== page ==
Estimates of PAR are available from satellite ocean color imagery and from atmospheric model predictions. Because there are multiple sources of PAR available as input to hydrodynamic and ecological models, an understanding of the differences between the possible input sources is critical before we can assess the impact of PAR variability on primary production and hypoxia.

In addition, although there has been some limited validation of the satellite-derived PAR values from ocean color sensors (SeaWiFS, MODIS, Global Imager; Frouin and Murakami 2007; Frouin et al. 2003, 2012; Laliberté et al. 2016; Somayajula et al. 2018), there has been even less work comparing shortwave radiation values from various atmospheric models to in situ observations or to satellite values (Bouvet et al. 2002; May et al. 2017). We are specifically interested in addressing these shortcomings for Navy atmospheric models that could be used as potential input sources for NCOM and CGEM. Our objectives are to compare in situ measurements of PAR in the Gulf of Mexico to estimates derived from multiple ocean color satellites and multiple atmospheric models, through multiyear time series analyses at individual locations and spatial analyses across satellite images. The satellites we are using include the Moderate Resolution Imaging Spectroradiometer (MODIS) and the Visible Infrared Imaging Radiometer Suite (VIIRS). The models we are using include the Navy Operational Global Atmospheric Prediction System (NOGAPS), the Coupled Ocean–Atmosphere Mesoscale Prediction System (COAMPS), and the Navy Global Environmental Model (NAVGEM).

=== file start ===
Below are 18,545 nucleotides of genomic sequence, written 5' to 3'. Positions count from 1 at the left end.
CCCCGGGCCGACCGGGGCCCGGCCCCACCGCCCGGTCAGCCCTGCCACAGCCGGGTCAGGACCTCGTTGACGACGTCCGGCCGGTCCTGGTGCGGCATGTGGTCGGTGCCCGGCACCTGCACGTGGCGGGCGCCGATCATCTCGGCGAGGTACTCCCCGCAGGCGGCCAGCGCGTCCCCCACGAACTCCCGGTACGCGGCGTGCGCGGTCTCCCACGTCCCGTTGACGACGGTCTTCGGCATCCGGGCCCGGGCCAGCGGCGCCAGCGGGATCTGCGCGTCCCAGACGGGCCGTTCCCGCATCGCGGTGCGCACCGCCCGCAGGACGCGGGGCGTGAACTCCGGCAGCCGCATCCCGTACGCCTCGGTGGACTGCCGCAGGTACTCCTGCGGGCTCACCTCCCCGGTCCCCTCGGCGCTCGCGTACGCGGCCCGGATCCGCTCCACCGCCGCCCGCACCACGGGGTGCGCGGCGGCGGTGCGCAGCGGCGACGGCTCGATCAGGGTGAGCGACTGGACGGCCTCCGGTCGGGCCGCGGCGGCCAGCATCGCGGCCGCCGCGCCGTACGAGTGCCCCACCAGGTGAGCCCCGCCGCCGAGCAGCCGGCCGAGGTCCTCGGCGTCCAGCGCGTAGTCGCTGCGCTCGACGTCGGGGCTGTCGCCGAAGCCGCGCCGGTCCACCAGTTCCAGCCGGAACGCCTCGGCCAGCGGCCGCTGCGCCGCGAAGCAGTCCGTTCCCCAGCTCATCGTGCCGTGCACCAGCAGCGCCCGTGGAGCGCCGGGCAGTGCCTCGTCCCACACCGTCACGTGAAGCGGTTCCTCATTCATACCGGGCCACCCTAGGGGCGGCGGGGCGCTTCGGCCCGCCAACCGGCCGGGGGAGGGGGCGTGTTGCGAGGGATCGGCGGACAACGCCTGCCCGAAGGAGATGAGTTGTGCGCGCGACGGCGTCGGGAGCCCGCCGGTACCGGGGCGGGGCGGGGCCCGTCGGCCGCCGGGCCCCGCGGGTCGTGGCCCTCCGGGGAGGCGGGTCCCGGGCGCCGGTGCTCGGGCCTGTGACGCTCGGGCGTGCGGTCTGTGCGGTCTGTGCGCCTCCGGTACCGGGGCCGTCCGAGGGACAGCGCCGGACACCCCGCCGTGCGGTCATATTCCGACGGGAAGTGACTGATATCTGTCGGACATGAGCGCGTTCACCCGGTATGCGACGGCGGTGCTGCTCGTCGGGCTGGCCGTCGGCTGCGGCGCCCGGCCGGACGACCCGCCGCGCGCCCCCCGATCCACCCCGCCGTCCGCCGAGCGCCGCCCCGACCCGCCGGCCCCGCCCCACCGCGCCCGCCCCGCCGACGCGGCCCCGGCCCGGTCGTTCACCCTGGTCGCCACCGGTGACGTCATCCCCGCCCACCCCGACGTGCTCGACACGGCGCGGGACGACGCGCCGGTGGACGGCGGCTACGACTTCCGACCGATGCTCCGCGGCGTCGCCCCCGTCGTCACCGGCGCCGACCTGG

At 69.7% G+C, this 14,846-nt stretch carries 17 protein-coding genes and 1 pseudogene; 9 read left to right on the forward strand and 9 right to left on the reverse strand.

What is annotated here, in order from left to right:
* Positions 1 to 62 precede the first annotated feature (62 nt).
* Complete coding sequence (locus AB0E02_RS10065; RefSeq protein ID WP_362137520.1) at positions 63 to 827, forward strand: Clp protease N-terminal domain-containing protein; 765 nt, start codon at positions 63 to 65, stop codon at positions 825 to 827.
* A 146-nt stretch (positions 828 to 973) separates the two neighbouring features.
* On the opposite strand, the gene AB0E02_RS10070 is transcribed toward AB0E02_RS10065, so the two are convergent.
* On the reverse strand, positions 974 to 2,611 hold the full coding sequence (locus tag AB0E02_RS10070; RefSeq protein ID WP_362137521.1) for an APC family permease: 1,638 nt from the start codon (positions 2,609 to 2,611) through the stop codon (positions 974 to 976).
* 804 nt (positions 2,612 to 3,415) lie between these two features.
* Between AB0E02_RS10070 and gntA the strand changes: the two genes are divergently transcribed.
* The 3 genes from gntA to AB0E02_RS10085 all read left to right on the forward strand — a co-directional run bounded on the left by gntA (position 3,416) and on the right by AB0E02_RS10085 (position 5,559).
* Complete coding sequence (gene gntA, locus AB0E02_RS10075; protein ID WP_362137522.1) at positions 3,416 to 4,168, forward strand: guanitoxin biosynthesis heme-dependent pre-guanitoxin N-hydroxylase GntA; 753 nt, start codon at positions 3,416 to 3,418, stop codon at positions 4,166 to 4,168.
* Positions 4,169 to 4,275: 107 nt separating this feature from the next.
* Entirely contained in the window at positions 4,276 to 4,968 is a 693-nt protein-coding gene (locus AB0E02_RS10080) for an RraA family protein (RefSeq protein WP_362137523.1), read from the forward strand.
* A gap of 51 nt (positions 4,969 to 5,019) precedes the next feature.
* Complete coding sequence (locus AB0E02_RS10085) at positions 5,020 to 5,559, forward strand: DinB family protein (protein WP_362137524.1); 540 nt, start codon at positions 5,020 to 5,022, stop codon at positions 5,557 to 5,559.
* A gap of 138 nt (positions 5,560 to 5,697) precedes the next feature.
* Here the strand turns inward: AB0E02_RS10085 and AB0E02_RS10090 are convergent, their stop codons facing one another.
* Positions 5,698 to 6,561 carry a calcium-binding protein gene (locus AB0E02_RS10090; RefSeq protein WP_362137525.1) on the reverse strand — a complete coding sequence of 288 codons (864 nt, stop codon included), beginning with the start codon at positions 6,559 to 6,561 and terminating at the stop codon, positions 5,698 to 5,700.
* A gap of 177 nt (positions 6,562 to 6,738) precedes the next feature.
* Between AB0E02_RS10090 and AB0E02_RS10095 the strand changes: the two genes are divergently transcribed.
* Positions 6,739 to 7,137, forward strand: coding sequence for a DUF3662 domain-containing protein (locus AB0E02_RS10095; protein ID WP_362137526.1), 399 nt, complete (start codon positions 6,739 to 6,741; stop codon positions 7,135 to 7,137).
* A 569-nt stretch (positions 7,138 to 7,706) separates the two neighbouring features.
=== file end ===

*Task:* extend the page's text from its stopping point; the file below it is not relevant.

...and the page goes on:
2. Methods

We performed temporal and spatial comparisons of surface PAR values covering multiple years and seasons in the northern Gulf of Mexico (GOM). Datasets are described below. For the temporal analyses, surface PAR values were extracted from the atmospheric models and satellite imagery at each of three station locations over multiple years and compared to coincident ground-based measurements. These analyses include both cloudy and clear-sky conditions. For the spatial comparisons, rather than examining single-point locations with in situ data, we compared satellite and model data over a large expanse of the northern GOM, for nine specific dates (chosen for mostly clear satellite imagery). Figure 1 shows the three locations for the time series analyses, as well as the large region of interest for the spatial analyses. Table 1 shows the dates of the spatial comparisons, and the satellite and model datasets available for each date. Note that not all data types are available for all dates. VIIRS was launched on 28 October 2011, but data were not available to the public until April 2012 (Cao et al. 2014). Also, the various atmospheric models have not all been operational for the same time periods. MODIS and VIIRS imagery and all gridded model data from NOGAPS, COAMPS, and NAVGEM were mapped to the same equirectangular projection and same ground resolution (1 km) for the spatial comparisons, using Environment for Visualizing Images (ENVI) software (Excelis Visual Information Solutions, Inc.). Satellite imager cloud pixels were masked and excluded from these comparisons.